The study, which appears in today's issue of the Journal of Clinical Investigation, is the first of its kind amidst a body of evidence linking soy to a number of health benefits.
According to scientists at the University of Colorado, male mice carrying the mutation for hypertrophic cardiomyopathy, or HCM, were severely affected by a soy diet, exhibiting progressively enlarged heart muscles and eventual heart failure.
But when the mice were switched to a diet of milk protein casein, their condition "improved markedly," said the researchers.
HCM, primarily a genetic condition, is the leading cause of death in young athletes, and often remains undiagnosed in its milder forms.
The new findings are likely to cause a stir in the food industry, as manufacturers are increasingly using soy in their formulations on the back of the positive science surrounding the product.
Indeed, according to market researcher The Freedonia Group, new research and the approval of health claims will contribute to 5.1 percent annual growth in demand for soy in the US over the next five years, with overall demand for soy products set to reach $8.65 billion by the end of the decade, compared to $6.75 billion in 2004.
According to lead author of the new study, Professor Leslie Leinwand, the research shows that "at least in mice, diet can have a more profound effect on heart disease than any drug that we could imagine."
"We have no information about how this work might translate into humans," she told FoodNavigator-USA, adding that there is also no evidence that healthy animals could be affected.
"We only see the negative effects on a specific genetic heart disease model and only in males," she said.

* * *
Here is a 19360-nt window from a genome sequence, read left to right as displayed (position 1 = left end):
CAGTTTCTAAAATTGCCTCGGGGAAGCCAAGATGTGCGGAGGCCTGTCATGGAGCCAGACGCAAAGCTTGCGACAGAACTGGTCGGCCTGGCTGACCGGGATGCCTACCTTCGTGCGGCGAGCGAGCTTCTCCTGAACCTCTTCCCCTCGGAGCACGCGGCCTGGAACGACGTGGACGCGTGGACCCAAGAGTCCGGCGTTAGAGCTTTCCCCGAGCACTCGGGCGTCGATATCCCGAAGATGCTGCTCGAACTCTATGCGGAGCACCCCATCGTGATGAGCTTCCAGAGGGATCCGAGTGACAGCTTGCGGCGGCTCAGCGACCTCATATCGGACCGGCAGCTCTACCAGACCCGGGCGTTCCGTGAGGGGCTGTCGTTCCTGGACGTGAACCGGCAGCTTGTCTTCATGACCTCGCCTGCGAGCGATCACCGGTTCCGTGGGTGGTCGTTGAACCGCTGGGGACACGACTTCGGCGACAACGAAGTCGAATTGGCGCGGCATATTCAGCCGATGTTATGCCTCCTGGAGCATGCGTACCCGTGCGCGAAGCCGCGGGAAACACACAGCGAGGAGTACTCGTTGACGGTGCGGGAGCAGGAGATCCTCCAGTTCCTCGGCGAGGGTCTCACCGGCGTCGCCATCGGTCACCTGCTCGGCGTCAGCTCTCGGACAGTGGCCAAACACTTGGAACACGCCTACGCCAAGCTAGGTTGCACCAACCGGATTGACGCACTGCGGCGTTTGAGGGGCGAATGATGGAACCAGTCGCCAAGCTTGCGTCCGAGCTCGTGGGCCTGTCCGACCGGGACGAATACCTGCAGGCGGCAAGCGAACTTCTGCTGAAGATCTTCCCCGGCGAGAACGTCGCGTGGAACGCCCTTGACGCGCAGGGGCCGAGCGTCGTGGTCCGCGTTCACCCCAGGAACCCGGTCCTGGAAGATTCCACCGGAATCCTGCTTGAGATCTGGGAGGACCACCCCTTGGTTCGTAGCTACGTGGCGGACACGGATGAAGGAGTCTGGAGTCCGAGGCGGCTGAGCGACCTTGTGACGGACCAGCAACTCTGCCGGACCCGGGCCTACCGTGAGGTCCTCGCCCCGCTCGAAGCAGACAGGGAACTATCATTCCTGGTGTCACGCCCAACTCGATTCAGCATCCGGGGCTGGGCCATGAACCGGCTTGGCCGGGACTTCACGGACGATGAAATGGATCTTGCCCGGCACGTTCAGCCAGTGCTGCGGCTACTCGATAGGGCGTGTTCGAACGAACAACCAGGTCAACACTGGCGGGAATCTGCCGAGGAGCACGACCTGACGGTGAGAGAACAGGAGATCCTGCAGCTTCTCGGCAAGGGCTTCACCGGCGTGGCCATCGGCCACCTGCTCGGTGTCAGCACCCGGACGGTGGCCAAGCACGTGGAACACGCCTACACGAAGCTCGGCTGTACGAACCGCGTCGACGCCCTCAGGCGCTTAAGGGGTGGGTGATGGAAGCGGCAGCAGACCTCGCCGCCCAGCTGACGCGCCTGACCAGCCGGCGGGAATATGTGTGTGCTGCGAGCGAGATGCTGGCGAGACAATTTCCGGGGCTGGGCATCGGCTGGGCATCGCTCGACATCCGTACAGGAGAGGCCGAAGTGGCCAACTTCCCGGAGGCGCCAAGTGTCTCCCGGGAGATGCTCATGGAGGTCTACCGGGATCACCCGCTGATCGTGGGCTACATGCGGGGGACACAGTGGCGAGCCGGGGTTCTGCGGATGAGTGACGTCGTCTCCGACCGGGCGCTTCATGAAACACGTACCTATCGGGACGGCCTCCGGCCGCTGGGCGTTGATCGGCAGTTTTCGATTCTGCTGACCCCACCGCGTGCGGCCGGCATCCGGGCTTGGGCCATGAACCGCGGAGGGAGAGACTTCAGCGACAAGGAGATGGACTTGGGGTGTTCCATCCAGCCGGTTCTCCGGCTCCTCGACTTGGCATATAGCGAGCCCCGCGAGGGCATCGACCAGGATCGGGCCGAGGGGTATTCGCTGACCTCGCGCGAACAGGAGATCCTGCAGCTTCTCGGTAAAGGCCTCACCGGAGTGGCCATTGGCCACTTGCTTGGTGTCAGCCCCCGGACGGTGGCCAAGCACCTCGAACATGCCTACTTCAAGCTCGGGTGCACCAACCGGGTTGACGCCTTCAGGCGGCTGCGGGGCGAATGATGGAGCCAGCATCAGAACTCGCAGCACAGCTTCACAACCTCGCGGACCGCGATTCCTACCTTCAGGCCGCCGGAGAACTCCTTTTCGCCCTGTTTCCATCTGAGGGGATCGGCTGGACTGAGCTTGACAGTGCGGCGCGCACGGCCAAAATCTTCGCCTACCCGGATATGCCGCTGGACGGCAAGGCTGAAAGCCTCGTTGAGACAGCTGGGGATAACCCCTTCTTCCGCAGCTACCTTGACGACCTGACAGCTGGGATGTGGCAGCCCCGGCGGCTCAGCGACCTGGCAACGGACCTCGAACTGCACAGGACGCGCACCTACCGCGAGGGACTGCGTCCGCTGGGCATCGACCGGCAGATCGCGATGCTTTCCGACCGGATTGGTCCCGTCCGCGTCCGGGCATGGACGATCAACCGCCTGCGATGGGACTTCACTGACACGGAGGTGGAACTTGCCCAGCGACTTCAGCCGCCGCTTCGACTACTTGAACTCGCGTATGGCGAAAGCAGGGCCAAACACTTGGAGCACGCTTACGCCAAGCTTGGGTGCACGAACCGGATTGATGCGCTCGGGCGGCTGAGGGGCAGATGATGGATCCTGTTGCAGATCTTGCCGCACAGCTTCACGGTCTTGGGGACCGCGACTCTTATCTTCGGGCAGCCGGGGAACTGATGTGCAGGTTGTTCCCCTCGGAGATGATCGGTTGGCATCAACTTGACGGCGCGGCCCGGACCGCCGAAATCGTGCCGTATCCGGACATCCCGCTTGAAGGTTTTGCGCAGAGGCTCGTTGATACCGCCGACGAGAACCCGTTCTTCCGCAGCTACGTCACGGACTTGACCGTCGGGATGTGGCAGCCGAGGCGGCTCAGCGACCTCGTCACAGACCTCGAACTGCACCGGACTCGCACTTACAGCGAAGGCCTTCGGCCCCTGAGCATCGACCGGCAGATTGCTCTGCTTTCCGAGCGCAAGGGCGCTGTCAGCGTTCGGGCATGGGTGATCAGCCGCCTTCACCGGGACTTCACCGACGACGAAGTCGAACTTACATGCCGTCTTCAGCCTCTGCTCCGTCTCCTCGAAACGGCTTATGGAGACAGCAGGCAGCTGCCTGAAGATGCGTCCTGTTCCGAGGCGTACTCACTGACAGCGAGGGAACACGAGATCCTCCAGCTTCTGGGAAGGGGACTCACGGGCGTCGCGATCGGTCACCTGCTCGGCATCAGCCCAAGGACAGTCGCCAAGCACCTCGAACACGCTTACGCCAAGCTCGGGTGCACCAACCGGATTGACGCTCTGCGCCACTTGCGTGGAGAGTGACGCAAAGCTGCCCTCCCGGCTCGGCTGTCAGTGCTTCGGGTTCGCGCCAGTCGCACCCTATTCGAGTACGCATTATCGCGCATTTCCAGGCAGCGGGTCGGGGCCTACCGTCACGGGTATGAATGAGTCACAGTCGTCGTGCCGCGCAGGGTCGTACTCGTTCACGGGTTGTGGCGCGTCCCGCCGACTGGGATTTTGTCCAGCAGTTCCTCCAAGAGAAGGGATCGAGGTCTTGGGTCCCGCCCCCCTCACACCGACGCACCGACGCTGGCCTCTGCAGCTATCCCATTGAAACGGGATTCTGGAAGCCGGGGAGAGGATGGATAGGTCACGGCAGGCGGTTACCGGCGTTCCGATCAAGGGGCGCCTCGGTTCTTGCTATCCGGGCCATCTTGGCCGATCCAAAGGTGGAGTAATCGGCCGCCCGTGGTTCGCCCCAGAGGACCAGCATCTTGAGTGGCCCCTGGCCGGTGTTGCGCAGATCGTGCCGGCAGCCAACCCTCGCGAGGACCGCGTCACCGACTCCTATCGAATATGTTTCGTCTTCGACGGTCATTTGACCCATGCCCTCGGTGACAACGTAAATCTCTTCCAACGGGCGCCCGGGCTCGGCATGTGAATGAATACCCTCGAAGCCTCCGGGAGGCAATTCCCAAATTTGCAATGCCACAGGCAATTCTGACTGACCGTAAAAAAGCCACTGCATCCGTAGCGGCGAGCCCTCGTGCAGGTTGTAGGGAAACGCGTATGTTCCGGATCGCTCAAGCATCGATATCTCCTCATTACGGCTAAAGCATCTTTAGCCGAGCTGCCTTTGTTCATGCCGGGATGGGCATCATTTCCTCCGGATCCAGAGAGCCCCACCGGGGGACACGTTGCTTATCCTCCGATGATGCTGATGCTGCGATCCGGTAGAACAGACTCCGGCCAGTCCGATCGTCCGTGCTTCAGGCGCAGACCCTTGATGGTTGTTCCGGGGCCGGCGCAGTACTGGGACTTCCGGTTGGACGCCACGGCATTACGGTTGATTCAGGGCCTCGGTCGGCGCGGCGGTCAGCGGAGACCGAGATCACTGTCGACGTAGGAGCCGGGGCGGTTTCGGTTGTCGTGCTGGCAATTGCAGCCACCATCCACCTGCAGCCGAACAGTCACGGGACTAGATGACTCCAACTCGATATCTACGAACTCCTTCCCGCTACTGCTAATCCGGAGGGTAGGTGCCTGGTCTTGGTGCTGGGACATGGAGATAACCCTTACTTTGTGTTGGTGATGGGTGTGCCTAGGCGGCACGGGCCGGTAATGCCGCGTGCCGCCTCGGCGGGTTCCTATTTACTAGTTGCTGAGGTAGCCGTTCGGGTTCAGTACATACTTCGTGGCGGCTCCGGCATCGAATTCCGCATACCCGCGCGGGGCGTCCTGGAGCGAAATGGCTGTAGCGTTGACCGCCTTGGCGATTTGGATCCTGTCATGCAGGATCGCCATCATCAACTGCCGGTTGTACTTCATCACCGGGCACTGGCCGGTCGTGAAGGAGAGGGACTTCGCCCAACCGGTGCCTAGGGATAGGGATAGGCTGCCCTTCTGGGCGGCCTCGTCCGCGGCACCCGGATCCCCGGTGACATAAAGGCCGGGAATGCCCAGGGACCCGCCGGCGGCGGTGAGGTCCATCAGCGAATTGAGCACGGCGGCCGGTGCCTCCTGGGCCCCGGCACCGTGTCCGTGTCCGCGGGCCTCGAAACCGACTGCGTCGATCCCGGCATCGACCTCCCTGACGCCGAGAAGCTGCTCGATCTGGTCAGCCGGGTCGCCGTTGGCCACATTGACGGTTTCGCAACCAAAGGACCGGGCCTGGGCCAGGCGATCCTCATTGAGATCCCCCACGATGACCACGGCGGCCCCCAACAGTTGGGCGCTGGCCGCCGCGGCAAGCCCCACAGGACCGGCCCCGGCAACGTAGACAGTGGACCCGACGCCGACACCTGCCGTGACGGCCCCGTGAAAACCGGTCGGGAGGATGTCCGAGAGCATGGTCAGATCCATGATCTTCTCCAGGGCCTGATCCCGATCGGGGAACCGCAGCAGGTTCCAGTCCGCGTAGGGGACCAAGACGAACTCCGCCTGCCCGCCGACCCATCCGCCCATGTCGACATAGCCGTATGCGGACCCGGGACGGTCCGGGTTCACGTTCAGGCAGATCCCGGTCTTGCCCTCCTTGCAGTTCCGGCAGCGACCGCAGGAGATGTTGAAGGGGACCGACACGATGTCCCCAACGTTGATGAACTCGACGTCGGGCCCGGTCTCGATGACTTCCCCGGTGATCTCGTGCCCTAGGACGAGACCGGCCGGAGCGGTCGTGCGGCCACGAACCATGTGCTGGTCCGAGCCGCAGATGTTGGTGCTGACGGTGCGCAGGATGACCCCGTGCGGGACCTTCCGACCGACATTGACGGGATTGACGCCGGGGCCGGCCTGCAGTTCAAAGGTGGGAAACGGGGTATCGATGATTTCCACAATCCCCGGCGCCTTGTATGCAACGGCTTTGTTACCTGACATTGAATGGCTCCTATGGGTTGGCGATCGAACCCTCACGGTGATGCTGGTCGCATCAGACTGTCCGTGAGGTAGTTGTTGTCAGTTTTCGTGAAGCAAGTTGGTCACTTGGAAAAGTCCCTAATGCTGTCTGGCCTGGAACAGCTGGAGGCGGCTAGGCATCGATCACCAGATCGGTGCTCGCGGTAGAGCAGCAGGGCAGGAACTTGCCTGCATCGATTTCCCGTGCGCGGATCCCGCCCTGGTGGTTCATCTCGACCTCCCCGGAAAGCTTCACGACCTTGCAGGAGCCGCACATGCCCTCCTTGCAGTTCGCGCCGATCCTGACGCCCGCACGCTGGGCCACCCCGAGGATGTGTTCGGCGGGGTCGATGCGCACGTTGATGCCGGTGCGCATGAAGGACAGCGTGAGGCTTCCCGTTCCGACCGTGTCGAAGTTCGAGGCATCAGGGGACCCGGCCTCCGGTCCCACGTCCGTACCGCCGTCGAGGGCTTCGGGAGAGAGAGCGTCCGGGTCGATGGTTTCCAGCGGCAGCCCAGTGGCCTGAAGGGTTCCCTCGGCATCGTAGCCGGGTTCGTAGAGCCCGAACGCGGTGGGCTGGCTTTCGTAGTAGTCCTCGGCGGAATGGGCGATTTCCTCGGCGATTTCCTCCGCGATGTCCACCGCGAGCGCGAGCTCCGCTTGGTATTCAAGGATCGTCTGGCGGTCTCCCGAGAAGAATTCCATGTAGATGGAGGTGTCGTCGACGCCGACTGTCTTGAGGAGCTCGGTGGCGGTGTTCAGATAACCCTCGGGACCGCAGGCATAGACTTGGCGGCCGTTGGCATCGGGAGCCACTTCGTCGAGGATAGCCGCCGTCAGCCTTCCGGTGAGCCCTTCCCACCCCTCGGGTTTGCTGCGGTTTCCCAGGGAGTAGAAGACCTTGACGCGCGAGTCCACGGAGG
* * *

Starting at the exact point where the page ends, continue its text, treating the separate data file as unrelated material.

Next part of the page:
Female mice carrying the mutation for HCM apparently remained "relatively unaffected" by the soy diet due to the fact that they are constantly exposed to naturally circulating levels of estrogen compounds and are therefore less sensitive than males to the change in estrogen level as a result of the soy diet.
Leinwand also added that "the concentration of soy protein in the mouse diet is likely much higher than in a person eating tofu and edamame on a regular basis, however the addition of high concentrations of plant estrogens in the form of dietary supplements for humans can be very high."
According to the American Soybean Association (ASA), more research is still needed before claiming that soy could have a negative heart health impact.
"You need several studies to really see a trend. This is just one message, linked to mice and not humans, and affecting only a very niche sector that carries the genetic disease. It is a limited message and does not undermine all the positive messages so far available about soy," said ASA technical marketing consultant Ignace Debruyne.
And according to Lisa Salberg, president of the nation's Hypertrophic Cardiomyopathy Association, the new study "goes against everything I have ever heard about soy diets and heart disease."
"But if they have found a food to alter the progression of the disease, whether positive or negative, it is extremely meaningful as it gives us more roads to look down," she added.
Until now, most scientific studies have focused on the health benefits of soy, and there is a growing awareness amongst consumers that the product is high in fiber, protein and minerals yet low in saturated fat and free of cholesterol.
In 1999 the FDA approved an unqualified health claim linking consumption of soy foods to a reduced risk of coronary heart disease. According to a 2000 report in FDA Consumer, consumption of soy foods increased 20 percent per year since 1995 and the approval of this claim led to surging interest.
The link between soy and heart health was also recently reinforced when a study published in November revealed that soy protein containing isoflavones could help reduce two strong indicators for coronary heart disease in postmenopausal women.
Other studies have also indicated that components found in soy could help reduce cholesterol, prevent high blood pressure, alleviate menopause symptoms and maintain bone density.
On the down side, a medical study published in June in the UK claimed the soy component genistein may damage human sperm.